Feeling smug with my success as a tour-guide, I played King Solomon and solved the dining dispute with a progressive dinner, starting with a shared platter of raw seafood (6 oysters, 6 clams, 6 mussels, 6 limpits, 3 shrimp and 3 large, round, flat, fluted somethings..cockles? my hands-down favorite), carafe of wine, bread, butter and 3 dipping sauces for 24 euro (insane!). Then after a political discussion with a fishmonger on the corner just outside of Toinou Coquillages, it was around the corner for a wood-fired pizza, salad and a wee bit more vin.

Nearly every day someone asks where we’re from, and when we say the U.S. they either shout “Yes we can!” or ask us how we feel about Obama. This fish monger not only knew about Obama but he had an opinion of Cheney, theories on our economic crisis, and updated us on Tom Daschle’s scandal. It’s astounding.

Jesus. This was the longest day of my life.

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1/29: Moving Day. “Where’s the pastis? Didn’t you pack the pastis? Oh my god we left the pastis.”

After days where the simple act of showering or getting gas filled us with a sense of accomplishment, we were ill prepared to hit the road. But by 11 b1 was stuffed into the back seat of our rented Yaris , along with the half of the luggage that didn’t fit in the hatchback, and off we chugged along the coast west to Marseille. Stopped in Cassis for an early lunch: jambon cru, cheese and a baguette from the open market. After a week of seaside towns, some cute (Bandol) some ugly (Six Fours) and some bustling (Toulon) I thought myself immune, or at least hardened, but nope. A-d-o-r-a-b-l-e little port…like the Mini Coupe of seaside towns.

The sun was warm so we had a pick-me-up coffee quay-side along all the French vacationers having their pre-lunch pastis or chilled bottle of rose. The man from our neighboring table deserted his companion for at least ten minutes, returning with a platter of glistening something…but what? As he set it on a tall wire stand I counted 15 raw sea urchins on the half shell. So THAT’s what those guys are selling from that table by that boat! Recently back in rhythm I wanted to limit my salt, but what kind of loser traveler would let that experience pass me by? So we had one apiece, scooping the insides out with our remaining baguette and tossing the spent shell into the water.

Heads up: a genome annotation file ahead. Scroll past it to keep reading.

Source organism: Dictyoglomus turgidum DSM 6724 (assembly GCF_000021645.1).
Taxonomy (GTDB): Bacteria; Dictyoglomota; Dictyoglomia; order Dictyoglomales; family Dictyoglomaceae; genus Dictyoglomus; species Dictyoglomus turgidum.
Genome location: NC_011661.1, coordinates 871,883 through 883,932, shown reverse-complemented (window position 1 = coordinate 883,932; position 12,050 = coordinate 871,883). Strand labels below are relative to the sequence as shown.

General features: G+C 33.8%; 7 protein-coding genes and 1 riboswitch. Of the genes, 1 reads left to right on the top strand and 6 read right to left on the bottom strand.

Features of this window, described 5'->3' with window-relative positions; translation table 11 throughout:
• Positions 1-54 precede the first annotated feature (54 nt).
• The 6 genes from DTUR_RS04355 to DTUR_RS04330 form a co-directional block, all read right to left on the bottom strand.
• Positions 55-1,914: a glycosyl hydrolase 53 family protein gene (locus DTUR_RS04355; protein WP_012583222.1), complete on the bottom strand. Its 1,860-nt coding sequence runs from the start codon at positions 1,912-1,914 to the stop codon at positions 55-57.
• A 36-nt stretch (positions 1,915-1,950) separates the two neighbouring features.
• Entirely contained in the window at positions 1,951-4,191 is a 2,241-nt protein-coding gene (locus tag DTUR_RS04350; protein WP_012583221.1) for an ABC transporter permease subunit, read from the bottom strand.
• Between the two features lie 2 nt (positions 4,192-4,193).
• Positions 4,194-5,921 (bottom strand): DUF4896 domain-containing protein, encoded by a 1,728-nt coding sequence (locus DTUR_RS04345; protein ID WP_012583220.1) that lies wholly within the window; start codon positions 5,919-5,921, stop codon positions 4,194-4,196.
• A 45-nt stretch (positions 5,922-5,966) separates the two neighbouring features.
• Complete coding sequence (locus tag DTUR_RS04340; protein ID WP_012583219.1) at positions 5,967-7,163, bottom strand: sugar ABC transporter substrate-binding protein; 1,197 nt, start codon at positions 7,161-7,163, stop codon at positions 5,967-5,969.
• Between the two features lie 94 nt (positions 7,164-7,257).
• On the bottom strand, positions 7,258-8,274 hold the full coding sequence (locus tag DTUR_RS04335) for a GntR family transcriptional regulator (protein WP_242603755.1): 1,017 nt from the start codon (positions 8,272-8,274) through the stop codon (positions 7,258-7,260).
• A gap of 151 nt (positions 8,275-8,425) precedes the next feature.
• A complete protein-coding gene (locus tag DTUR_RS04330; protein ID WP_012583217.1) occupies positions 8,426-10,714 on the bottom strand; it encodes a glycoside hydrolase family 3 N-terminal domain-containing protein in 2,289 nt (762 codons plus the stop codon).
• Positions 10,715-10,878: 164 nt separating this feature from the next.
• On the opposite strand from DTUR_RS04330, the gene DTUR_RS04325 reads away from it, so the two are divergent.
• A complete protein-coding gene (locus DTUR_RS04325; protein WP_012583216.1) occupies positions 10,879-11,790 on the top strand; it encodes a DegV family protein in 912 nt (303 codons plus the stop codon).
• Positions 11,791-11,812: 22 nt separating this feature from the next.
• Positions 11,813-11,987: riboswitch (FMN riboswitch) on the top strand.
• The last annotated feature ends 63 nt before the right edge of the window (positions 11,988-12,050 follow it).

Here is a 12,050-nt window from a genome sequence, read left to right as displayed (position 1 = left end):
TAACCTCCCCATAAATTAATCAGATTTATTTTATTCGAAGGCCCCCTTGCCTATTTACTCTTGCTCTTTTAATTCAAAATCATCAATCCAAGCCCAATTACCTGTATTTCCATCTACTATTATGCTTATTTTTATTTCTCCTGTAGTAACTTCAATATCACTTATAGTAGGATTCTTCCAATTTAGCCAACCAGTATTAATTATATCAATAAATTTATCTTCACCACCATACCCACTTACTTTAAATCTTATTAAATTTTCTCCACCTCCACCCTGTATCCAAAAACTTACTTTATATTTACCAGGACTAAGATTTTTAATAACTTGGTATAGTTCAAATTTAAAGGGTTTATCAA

Spiny, briny bounty.

Spiny, briny bounty.

Then on to the big city and La Bagatelle, the now empty family home of my third cousin. The “cottage” sits just off the Corniche, a spectacular batch of coast (in the Guinness book of world records as the world’s longest beach, apprently) that changes from deserted cliffs to mansions and on into teeming, sprawling Marseille. Four blocks from the beach, one block off a major thoroughfare lined with grand houses, behind a large HSBC bank, and behind a low wall with a crotchety security gate sits a rustic country home. It’s a disconcerting juxtaposition and amazing location, though not without its price in family drama. Oooo…fodder for the next post

Mansions along the Marseille Corniche.

Mansions along the Marseille Corniche.

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1/28: Consider What Can be Gathered in a Glance

Had a breakfast of Jambon de Bayonne (French prosciutto) and bread outside in the hot sun of the veranda and read guidebooks about Marseille. It will be nice to have Dad at the wheel in that big, confusing city. Heart’s out, so I guess the salt / fat / caffeine diet isn’t so miraculous after all…had hoped I was on to something.

Took an afternoon drive to the intriguingly named Olliouilles, which we drive by daily on our errands, and after driving through that adorable town, a wrong turn wound us up a different gorge than planned. Ended up in a seeming ghost village Evenos, one of those gray, lichen- stone-covered (streets, buildings, walls, terracing) villages with stunning views, a dilapidated fortress, and our own spaniel guide dog. He’d run to us panting, dash off down an alley and come back five minutes later to see if we were still following. Through the streets, around a narrow path along the sheer cliff face, through the ruins, back into “town” where the only other living thing we saw was a restaurant patio full of chickens and geese. They seemed to be on good terms with each other…maybe they run the town? Like an Orwell story come to life. (Adorable photos either lost or locked in K’s camera, whose batteries have given up the ghost.

The sea is beautiful but honestly if you’ve seen one port you’ve seen most all, and we’re nothing if not port rich here. Give me a perched village any day.